The apolipoprotein E (ApoE) polymorphism has been well studied in the adult human population, in part because the e4 allele is a known risk factor for Alzheimer’s disease. Little is known of the distribution of ApoE alleles in newborns, and their association with perinatal brain damage has not been investigated.Methods:
ApoE genotyping was undertaken in a Scottish cohort of perinatal deaths (n = 261), some of whom had prenatal brain damage. The distribution of ApoE alleles in perinatal deaths was compared with that in healthy liveborn infants and in adults in Scotland.Results:
ApoE e2 was over-represented in 251 perinatal deaths (13%v 8% in healthy newborns, odds ratio (OR) = 1.63, 95% confidence interval (CI) 1.13 to 2.36 and 13%v 8% in adults, OR = 1.67, 95% CI 1.16 to 2.41), both in liveborn and stillborn perinatal deaths. In contrast, the prevalence of ApoE e4 was raised in healthy liveborn infants (19%) compared with stillbirths (13%, OR = 1.59, 95% CI 1.11 to 2.26) and with adults (15%, OR = 1.35, 95% CI 1.04 to 1.76). However, no correlation was found between ApoE genotype and the presence or absence of perinatal brain damage.Conclusions:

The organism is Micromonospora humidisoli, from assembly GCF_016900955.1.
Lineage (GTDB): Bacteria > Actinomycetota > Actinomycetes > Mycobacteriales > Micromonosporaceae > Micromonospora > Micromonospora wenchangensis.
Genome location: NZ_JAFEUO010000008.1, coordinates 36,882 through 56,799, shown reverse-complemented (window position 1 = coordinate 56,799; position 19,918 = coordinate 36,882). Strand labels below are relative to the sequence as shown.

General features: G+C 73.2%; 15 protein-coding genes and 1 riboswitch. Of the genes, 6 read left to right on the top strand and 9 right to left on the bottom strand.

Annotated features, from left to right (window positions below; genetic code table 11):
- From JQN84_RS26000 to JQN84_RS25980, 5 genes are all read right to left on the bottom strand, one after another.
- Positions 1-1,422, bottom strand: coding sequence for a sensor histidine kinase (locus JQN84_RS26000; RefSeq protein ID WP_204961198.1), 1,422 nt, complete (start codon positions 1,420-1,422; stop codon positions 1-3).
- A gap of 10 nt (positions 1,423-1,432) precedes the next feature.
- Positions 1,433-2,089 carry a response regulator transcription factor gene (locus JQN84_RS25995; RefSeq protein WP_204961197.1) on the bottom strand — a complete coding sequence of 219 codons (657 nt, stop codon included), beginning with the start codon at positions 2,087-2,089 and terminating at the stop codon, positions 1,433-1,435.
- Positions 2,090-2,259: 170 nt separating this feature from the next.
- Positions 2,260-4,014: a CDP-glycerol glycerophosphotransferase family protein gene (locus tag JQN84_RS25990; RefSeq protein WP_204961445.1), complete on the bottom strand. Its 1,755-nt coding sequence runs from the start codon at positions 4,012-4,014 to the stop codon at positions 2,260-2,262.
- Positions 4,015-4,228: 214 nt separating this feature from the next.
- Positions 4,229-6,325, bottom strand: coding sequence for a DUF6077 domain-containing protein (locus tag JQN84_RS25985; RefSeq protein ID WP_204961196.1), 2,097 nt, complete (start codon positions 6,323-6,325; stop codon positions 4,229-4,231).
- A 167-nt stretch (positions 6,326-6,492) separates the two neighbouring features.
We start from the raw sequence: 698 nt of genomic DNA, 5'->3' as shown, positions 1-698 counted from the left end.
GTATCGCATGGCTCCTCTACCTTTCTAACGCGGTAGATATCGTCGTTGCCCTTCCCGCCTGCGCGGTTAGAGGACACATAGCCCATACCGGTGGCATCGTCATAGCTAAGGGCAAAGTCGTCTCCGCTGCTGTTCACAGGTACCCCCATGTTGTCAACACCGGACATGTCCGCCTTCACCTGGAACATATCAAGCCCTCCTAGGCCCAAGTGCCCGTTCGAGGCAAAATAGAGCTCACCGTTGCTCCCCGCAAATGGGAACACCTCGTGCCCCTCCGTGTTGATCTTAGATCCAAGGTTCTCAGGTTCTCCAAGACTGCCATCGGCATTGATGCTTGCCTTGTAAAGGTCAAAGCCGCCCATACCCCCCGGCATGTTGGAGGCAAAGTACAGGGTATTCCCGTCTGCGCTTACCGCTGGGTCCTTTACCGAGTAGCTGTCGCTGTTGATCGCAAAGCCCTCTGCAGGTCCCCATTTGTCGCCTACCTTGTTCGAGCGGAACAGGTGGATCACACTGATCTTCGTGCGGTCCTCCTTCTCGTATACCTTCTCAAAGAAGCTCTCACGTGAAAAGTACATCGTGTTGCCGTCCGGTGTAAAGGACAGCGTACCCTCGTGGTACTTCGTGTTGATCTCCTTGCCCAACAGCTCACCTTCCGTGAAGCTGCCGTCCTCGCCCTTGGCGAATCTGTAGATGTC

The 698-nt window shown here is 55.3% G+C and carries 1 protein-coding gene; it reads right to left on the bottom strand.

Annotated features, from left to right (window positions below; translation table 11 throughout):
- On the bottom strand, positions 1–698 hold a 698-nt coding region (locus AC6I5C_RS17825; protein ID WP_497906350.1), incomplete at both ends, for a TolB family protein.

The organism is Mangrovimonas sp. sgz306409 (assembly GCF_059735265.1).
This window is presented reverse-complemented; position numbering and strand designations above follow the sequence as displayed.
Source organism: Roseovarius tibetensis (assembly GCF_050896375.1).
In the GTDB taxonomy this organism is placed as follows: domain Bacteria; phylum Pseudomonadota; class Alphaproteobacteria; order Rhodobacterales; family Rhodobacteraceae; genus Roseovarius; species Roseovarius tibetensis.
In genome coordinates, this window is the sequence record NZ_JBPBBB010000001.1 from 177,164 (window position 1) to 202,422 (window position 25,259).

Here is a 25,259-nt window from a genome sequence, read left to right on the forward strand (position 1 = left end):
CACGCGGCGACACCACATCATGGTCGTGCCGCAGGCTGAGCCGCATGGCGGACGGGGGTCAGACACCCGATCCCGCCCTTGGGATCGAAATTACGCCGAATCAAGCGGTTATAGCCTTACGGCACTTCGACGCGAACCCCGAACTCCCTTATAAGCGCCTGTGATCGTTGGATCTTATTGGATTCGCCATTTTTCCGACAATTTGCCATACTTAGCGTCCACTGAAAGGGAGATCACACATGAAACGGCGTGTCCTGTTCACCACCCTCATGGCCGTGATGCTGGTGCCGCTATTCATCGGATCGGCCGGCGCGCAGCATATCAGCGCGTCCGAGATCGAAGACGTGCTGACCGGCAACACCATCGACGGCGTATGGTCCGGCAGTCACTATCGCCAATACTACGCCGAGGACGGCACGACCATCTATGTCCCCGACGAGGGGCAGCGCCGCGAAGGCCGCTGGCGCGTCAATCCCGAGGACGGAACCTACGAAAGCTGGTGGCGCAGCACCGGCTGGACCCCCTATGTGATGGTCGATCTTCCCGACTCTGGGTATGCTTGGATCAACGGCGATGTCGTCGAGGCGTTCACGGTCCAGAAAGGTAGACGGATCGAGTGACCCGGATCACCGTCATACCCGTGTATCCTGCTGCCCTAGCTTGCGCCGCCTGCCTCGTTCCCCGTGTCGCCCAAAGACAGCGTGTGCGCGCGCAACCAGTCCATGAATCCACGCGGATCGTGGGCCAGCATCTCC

This study shows a shift in ApoE allelic distribution in early life compared with adults. The raised prevalence of ApoE e2 associated with perinatal death suggests that this allele is detrimental to pregnancy outcome, whereas ApoE e4 may be less so. However, ApoE genotype did not appear to influence the vulnerability for perinatal hypoxic/ischaemic brain damage, in agreement with findings in adult brains and in animal models.